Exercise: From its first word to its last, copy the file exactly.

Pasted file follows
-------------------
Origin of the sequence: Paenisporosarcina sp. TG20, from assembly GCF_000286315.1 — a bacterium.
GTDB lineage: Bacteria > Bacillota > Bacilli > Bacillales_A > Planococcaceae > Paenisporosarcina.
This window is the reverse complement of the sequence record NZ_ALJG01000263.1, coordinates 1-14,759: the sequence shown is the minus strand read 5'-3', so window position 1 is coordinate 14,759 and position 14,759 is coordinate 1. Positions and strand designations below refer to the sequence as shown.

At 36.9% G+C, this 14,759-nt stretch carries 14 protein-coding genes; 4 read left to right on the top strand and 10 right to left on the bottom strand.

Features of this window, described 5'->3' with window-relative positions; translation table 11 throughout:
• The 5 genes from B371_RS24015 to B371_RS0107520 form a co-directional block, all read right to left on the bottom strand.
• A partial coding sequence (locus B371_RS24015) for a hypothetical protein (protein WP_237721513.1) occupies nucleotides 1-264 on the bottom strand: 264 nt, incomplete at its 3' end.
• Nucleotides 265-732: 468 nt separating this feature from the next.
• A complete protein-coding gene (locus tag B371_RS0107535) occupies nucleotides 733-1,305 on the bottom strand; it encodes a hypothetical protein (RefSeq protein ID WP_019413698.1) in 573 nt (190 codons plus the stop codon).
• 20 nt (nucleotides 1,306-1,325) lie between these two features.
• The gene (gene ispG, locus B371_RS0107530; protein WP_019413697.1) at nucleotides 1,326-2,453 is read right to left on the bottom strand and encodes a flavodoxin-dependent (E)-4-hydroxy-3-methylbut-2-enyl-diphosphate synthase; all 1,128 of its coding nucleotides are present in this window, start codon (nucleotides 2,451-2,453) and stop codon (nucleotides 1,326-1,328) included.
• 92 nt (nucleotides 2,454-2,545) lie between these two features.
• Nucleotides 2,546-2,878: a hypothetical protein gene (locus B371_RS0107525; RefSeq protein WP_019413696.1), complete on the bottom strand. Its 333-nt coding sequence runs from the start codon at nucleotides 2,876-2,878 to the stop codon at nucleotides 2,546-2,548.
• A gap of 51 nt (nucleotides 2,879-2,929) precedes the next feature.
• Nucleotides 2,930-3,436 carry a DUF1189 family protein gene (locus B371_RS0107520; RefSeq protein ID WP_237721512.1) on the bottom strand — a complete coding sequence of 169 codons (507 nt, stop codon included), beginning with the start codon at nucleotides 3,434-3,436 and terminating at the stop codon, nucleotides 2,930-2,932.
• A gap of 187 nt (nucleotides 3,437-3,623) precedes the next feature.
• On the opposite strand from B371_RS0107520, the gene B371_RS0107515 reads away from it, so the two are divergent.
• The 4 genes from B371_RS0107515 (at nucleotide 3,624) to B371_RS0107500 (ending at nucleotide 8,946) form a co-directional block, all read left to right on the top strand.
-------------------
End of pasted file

Origin of the sequence: Paenisporosarcina sp. TG20, from assembly GCF_000286315.1 — a bacterium.
GTDB lineage: Bacteria > Bacillota > Bacilli > Bacillales_A > Planococcaceae > Paenisporosarcina.
This window is the reverse complement of the sequence record NZ_ALJG01000263.1, coordinates 1-14,759: the sequence shown is the minus strand read 5'-3', so window position 1 is coordinate 14,759 and position 14,759 is coordinate 1. Positions and strand designations below refer to the sequence as shown.

At 36.9% G+C, this 14,759-nt stretch carries 14 protein-coding genes; 4 read left to right on the top strand and 10 right to left on the bottom strand.

Features of this window, described 5'->3' with window-relative positions; translation table 11 throughout:
• The 5 genes from B371_RS24015 to B371_RS0107520 form a co-directional block, all read right to left on the bottom strand.
• A partial coding sequence (locus B371_RS24015) for a hypothetical protein (protein WP_237721513.1) occupies nucleotides 1-264 on the bottom strand: 264 nt, incomplete at its 3' end.
• Nucleotides 265-732: 468 nt separating this feature from the next.
• A complete protein-coding gene (locus tag B371_RS0107535) occupies nucleotides 733-1,305 on the bottom strand; it encodes a hypothetical protein (RefSeq protein ID WP_019413698.1) in 573 nt (190 codons plus the stop codon).
• 20 nt (nucleotides 1,306-1,325) lie between these two features.
• The gene (gene ispG, locus B371_RS0107530; protein WP_019413697.1) at nucleotides 1,326-2,453 is read right to left on the bottom strand and encodes a flavodoxin-dependent (E)-4-hydroxy-3-methylbut-2-enyl-diphosphate synthase; all 1,128 of its coding nucleotides are present in this window, start codon (nucleotides 2,451-2,453) and stop codon (nucleotides 1,326-1,328) included.
• 92 nt (nucleotides 2,454-2,545) lie between these two features.
• Nucleotides 2,546-2,878: a hypothetical protein gene (locus B371_RS0107525; RefSeq protein WP_019413696.1), complete on the bottom strand. Its 333-nt coding sequence runs from the start codon at nucleotides 2,876-2,878 to the stop codon at nucleotides 2,546-2,548.
• A gap of 51 nt (nucleotides 2,879-2,929) precedes the next feature.
• Nucleotides 2,930-3,436 carry a DUF1189 family protein gene (locus B371_RS0107520; RefSeq protein ID WP_237721512.1) on the bottom strand — a complete coding sequence of 169 codons (507 nt, stop codon included), beginning with the start codon at nucleotides 3,434-3,436 and terminating at the stop codon, nucleotides 2,930-2,932.
• A gap of 187 nt (nucleotides 3,437-3,623) precedes the next feature.
• On the opposite strand from B371_RS0107520, the gene B371_RS0107515 reads away from it, so the two are divergent.
• The 4 genes from B371_RS0107515 (at nucleotide 3,624) to B371_RS0107500 (ending at nucleotide 8,946) form a co-directional block, all read left to right on the top strand.